In a recent review of Saint’s Row: the Third, Destructoid’s Jim Sterling misinterprets one of his favorite games. Speaking of the protagonist’s return to the world of crime, he states that the player takes on the role of an “irredeemable villain whose sociopathic treatment of others made for a truly vile character. A real scumbag, yet one that we couldn’t help rooting for due to the sheer magnificence of his or her bloodthirsty antics. It was a game about being evil, and not in the pussyfooted way that other games present playable villainy. It was pure, malevolent, all-encompassing turpitude, and it was spitefully good fun.”
Not minding the contradictory language, of the handful of signifiers only a few are applicable to the protagonist of Volition’s opus. There is no evil in the world of Saint’s Row, only the strong and the weak. If there is any evil present in the game, it comes in the form of Ultor, a massive corporation whose interests are, according to our (anti)heroes, ruining Stilwater. Furthermore, none of the Saints can truly be considered sociopaths: their thirst for power is only usurped by their intense focus on loyalty and revenge. This is where the Brotherhood, the Ronin, and, to a far lesser extent, the Sons of Samedi fail–their quest for supremacy leads them to betray their friends and their allies. When the Saints’ sense of loyalty is sniffed out, the other gangs immediately exploit it by killing, kidnapping, or torturing the companions the player has gained along the way. This is how the game establishes conflict, and it is what makes the “irredeemable” protagonist and his virtual mirror Johnny Gat wholly redeemable.
Of course, Sterling’s interpretation allowed him to gain a greater appreciation of the game and its narrative. This is never a bad thing, so what am I going on about? Well, as developers are wont to do, they released a sequel. And between the events of Saint’s Row 2 and the Third, something happened.
But first, Sterling’s take: “The Boss of the Saints is no longer a psychotic villain, having been softened up and turned into a lame antihero who fights against characters far more despicable than he is.” The irony of this complaint is that, unlike his assessment of the protagonist’s efforts in the second game, his claims on the Third are not only spot on but alluded to (and, to be honest, outright stated) in the game itself.
In the world of Saint’s Row, the events of the second game had turned the gang into a cultural phenomenon. Having been established as celebrities, the Saints change their approach to criminal violence to include marketing possibilities, multinational commercials, and a sponsorship from Ultor itself. When things head south at the beginning of the game, the surviving members have to confront their gradual devolution and return to a place of power. Though it effectively captures a certain zeitgeist in modern media, this trope is hardly as new as the game presents it to be.
And here we find justification for the game’s over the top and ridiculous events. In an essay on Cervantes, the venerable (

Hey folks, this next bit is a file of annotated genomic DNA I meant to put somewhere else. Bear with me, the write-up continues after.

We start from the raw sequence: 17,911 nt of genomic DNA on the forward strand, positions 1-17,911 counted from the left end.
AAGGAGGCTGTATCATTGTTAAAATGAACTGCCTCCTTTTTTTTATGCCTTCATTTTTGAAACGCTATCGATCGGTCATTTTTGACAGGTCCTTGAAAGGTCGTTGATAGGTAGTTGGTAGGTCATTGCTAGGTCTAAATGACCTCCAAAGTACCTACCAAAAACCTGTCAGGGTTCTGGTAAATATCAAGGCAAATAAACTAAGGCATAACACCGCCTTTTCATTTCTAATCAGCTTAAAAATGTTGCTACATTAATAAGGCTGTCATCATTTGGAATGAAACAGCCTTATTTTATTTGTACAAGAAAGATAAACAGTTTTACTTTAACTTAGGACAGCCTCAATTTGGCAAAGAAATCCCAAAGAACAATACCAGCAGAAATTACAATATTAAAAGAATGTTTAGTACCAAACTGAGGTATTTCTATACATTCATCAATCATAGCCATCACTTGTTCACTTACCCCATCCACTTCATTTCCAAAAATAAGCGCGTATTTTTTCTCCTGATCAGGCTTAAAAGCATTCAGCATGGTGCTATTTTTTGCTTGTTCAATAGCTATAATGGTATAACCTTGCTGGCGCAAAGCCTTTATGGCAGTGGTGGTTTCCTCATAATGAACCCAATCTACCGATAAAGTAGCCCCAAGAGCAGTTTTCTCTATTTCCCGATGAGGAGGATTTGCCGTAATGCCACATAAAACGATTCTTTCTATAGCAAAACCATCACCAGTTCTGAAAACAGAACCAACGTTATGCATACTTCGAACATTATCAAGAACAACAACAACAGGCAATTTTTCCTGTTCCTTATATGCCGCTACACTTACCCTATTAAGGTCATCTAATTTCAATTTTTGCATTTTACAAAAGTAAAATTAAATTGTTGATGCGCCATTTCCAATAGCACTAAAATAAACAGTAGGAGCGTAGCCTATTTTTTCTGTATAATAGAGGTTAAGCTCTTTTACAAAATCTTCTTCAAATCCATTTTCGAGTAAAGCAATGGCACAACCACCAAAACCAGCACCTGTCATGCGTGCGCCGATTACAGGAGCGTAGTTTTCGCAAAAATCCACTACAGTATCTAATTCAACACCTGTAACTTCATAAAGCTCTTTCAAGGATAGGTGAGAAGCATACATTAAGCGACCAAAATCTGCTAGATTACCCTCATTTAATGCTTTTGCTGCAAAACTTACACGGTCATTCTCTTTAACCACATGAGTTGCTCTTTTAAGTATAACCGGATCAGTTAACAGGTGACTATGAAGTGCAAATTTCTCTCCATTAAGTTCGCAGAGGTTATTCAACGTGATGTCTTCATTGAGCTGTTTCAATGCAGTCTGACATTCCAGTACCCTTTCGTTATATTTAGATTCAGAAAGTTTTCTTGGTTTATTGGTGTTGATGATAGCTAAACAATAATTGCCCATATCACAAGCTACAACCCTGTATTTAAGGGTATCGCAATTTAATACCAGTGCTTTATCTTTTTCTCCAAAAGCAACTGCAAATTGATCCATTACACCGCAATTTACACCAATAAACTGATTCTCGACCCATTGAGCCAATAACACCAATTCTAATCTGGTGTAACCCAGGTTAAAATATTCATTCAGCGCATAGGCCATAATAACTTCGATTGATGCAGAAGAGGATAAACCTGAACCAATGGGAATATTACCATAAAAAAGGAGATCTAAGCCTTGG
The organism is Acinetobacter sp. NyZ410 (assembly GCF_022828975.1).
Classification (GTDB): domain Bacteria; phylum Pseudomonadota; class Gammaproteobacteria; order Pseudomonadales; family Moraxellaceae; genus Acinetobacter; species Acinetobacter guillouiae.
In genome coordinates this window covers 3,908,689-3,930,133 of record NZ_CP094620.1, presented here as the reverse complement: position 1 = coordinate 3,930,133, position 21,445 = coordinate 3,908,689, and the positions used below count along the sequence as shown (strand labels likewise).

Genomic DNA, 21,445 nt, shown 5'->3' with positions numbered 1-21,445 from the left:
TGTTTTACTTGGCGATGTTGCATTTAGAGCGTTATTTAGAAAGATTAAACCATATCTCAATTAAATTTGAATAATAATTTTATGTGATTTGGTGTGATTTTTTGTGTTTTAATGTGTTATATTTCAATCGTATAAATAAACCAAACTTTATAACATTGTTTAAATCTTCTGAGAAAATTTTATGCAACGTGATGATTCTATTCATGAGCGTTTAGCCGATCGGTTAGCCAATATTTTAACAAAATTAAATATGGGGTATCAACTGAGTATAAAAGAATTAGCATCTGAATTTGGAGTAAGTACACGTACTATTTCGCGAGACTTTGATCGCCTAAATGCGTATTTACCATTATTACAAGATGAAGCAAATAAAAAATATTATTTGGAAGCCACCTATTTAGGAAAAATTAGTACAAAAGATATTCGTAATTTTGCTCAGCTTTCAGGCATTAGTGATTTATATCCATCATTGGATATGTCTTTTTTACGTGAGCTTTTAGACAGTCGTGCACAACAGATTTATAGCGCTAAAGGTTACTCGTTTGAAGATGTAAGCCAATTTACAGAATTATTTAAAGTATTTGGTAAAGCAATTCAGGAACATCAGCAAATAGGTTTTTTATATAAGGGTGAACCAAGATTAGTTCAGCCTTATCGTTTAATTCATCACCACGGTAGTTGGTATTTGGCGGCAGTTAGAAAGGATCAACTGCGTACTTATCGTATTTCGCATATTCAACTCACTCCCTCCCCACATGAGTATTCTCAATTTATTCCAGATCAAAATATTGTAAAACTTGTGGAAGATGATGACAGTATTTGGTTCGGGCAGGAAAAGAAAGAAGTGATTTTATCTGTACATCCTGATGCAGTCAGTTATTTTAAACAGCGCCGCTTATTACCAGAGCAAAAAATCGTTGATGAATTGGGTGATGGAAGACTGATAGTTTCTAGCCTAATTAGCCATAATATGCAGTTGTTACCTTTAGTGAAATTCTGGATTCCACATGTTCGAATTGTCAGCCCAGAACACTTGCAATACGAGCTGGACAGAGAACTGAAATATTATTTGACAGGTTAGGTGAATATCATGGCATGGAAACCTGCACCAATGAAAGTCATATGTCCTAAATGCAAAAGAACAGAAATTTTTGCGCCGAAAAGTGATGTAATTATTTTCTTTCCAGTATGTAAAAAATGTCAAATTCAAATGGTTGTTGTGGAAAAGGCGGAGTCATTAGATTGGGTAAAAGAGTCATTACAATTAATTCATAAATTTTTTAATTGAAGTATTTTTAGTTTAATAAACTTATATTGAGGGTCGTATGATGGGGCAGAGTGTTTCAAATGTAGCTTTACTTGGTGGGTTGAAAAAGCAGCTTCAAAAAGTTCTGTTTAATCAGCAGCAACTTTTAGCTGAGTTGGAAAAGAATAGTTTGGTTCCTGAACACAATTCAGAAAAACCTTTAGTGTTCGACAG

lol) Harold Bloom identifies a mode in Don Quixote “in which figures…read prior fictions concerning their own earlier adventures, and have to sustain a consequent loss in the sense of reality.” If the relative realism of Saint’s Row 2 is compromised, it’s because the characters have seen their deeds mythologized into movies and ad spots to the point where they no longer recognize them as actions but as givens. Whereas Bloom sees Don Quixote as a “subtle critique” of reality, Saint’s Row: the Third blows it up until the players cannot escape their own ridiculousness.
As in the previous game, the gangs of Steelport recognize the Saints’ emphasis on ego and self-image and do their best to injure them internally and externally. Travelling to the Decker’s cyberpunk world will see the leader turn into a toilet or a blow up doll, leading Matt Miller to claim it is “more fitting” an image . The Syndicate leaks compromising footage to lower the Saints’ reputation in the city. The entire agon between the Saints and Killbane hinges on their motion to remove the Luchador’s mask, ruining his career as a wrestler–a fate said to be worse than death. As Viola says, “publicity is the key to taking a city.” Everywhere the protagonist turns, they recognize the effect their celebrity has on the events taking place and the distinct unreality of it all. While this succeeds in making Saint’s Row: the Third, well, more “gamey,” it does so on familiar ground.
Of course, the fact that the game adopts this mode quite strictly is lost on many players, whose lack of context may lead them to find truth to Sterling’s review. The Saints–particularly the leader–have indeed changed, but according to the principles the plot lays out. Are we to treat the developers who pay attention to contemporary issues and character development with disdain because they recognize that idols are subject to change? The leader of the Saints recognizes the conflict, Pierce recognizes the conflict, Shaundi recognizes it and, in the most changed role the series has to offer, transcends it to enact revenge. Maybe it’s the game’s admittedly more noticeable theme–a return to a state of power–that makes the Saints’ “softness” seem unintentional or even contradictory. Either way, it would be a mistake to fault the game for its core message, particularly when it challenges the player’s sense of reality (as it pertains to games) itself.